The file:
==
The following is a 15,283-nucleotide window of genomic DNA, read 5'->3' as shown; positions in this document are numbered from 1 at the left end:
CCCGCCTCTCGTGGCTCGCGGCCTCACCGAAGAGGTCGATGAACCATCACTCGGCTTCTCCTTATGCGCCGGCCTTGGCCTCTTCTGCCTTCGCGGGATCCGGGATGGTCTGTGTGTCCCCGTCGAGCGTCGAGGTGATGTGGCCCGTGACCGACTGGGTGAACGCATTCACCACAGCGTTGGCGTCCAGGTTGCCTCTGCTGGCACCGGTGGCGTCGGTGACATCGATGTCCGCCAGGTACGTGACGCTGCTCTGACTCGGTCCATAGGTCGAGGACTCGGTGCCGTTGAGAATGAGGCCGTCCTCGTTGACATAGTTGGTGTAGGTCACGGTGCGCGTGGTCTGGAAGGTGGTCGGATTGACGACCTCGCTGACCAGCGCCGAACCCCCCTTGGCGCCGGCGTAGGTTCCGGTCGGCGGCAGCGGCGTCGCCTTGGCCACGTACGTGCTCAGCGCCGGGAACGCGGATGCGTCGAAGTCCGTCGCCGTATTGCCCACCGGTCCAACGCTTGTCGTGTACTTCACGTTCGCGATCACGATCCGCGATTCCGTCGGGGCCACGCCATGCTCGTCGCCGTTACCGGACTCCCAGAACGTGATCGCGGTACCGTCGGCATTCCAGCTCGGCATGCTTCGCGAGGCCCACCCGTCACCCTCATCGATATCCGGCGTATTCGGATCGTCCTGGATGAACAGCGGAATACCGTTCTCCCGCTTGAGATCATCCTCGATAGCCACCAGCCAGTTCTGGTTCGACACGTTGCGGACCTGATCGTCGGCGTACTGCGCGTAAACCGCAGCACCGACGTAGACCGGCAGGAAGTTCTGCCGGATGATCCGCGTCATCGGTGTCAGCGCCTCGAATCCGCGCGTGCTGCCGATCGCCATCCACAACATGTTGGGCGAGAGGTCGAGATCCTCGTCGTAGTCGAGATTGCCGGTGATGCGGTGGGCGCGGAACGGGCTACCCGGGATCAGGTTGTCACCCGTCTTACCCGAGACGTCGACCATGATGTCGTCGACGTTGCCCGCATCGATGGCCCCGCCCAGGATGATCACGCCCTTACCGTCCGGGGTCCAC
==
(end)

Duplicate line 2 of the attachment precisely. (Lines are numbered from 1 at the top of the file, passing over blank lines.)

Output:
CCCGCCTCTCGTGGCTCGCGGCCTCACCGAAGAGGTCGATGAACCATCACTCGGCTTCTCCTTATGCGCCGGCCTTGGCCTCTTCTGCCTTCGCGGGATCCGGGATGGTCTGTGTGTCCCCGTCGAGCGTCGAGGTGATGTGGCCCGTGACCGACTGGGTGAACGCATTCACCACAGCGTTGGCGTCCAGGTTGCCTCTGCTGGCACCGGTGGCGTCGGTGACATCGATGTCCGCCAGGTACGTGACGCTGCTCTGACTCGGTCCATAGGTCGAGGACTCGGTGCCGTTGAGAATGAGGCCGTCCTCGTTGACATAGTTGGTGTAGGTCACGGTGCGCGTGGTCTGGAAGGTGGTCGGATTGACGACCTCGCTGACCAGCGCCGAACCCCCCTTGGCGCCGGCGTAGGTTCCGGTCGGCGGCAGCGGCGTCGCCTTGGCCACGTACGTGCTCAGCGCCGGGAACGCGGATGCGTCGAAGTCCGTCGCCGTATTGCCCACCGGTCCAACGCTTGTCGTGTACTTCACGTTCGCGATCACGATCCGCGATTCCGTCGGGGCCACGCCATGCTCGTCGCCGTTACCGGACTCCCAGAACGTGATCGCGGTACCGTCGGCATTCCAGCTCGGCATGCTTCGCGAGGCCCACCCGTCACCCTCATCGATATCCGGCGTATTCGGATCGTCCTGGATGAACAGCGGAATACCGTTCTCCCGCTTGAGATCATCCTCGATAGCCACCAGCCAGTTCTGGTTCGACACGTTGCGGACCTGATCGTCGGCGTACTGCGCGTAAACCGCAGCACCGACGTAGACCGGCAGGAAGTTCTGCCGGATGATCCGCGTCATCGGTGTCAGCGCCTCGAATCCGCGCGTGCTGCCGATCGCCATCCACAACATGTTGGGCGAGAGGTCGAGATCCTCGTCGTAGTCGAGATTGCCGGTGATGCGGTGGGCGCGGAACGGGCTACCCGGGATCAGGTTGTCACCCGTCTTACCCGAGACGTCGACCATGATGTCGTCGACGTTGCCCGCATCGATGGCCCCGCCCAGGATGATCACGCCCTTACCGTCCGGGGTCCAC